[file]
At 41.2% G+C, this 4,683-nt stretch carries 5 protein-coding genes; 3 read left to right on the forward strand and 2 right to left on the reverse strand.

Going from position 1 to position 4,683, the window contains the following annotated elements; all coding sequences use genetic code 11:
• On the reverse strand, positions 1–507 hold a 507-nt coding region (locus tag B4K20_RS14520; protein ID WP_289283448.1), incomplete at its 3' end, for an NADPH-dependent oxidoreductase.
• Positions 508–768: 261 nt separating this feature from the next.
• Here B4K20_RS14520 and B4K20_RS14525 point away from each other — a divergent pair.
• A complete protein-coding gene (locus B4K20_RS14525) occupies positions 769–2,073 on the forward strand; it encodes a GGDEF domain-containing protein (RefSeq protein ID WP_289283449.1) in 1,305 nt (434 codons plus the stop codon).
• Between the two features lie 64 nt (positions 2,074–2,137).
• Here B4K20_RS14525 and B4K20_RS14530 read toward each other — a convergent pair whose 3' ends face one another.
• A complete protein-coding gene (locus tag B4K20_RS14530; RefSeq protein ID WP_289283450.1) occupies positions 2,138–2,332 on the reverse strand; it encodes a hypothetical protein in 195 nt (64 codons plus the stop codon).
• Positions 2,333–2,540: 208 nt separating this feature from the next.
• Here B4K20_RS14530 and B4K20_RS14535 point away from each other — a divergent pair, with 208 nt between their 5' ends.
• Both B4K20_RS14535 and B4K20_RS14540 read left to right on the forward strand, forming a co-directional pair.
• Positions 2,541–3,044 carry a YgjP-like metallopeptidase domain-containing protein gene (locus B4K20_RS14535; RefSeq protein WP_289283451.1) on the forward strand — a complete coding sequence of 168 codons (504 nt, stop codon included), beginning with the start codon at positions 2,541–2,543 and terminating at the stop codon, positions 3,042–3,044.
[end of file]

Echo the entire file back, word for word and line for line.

At 41.2% G+C, this 4,683-nt stretch carries 5 protein-coding genes; 3 read left to right on the forward strand and 2 right to left on the reverse strand.

Going from position 1 to position 4,683, the window contains the following annotated elements; all coding sequences use genetic code 11:
• On the reverse strand, positions 1–507 hold a 507-nt coding region (locus tag B4K20_RS14520; protein ID WP_289283448.1), incomplete at its 3' end, for an NADPH-dependent oxidoreductase.
• Positions 508–768: 261 nt separating this feature from the next.
• Here B4K20_RS14520 and B4K20_RS14525 point away from each other — a divergent pair.
• A complete protein-coding gene (locus B4K20_RS14525) occupies positions 769–2,073 on the forward strand; it encodes a GGDEF domain-containing protein (RefSeq protein ID WP_289283449.1) in 1,305 nt (434 codons plus the stop codon).
• Between the two features lie 64 nt (positions 2,074–2,137).
• Here B4K20_RS14525 and B4K20_RS14530 read toward each other — a convergent pair whose 3' ends face one another.
• A complete protein-coding gene (locus tag B4K20_RS14530; RefSeq protein ID WP_289283450.1) occupies positions 2,138–2,332 on the reverse strand; it encodes a hypothetical protein in 195 nt (64 codons plus the stop codon).
• Positions 2,333–2,540: 208 nt separating this feature from the next.
• Here B4K20_RS14530 and B4K20_RS14535 point away from each other — a divergent pair, with 208 nt between their 5' ends.
• Both B4K20_RS14535 and B4K20_RS14540 read left to right on the forward strand, forming a co-directional pair.
• Positions 2,541–3,044 carry a YgjP-like metallopeptidase domain-containing protein gene (locus B4K20_RS14535; RefSeq protein WP_289283451.1) on the forward strand — a complete coding sequence of 168 codons (504 nt, stop codon included), beginning with the start codon at positions 2,541–2,543 and terminating at the stop codon, positions 3,042–3,044.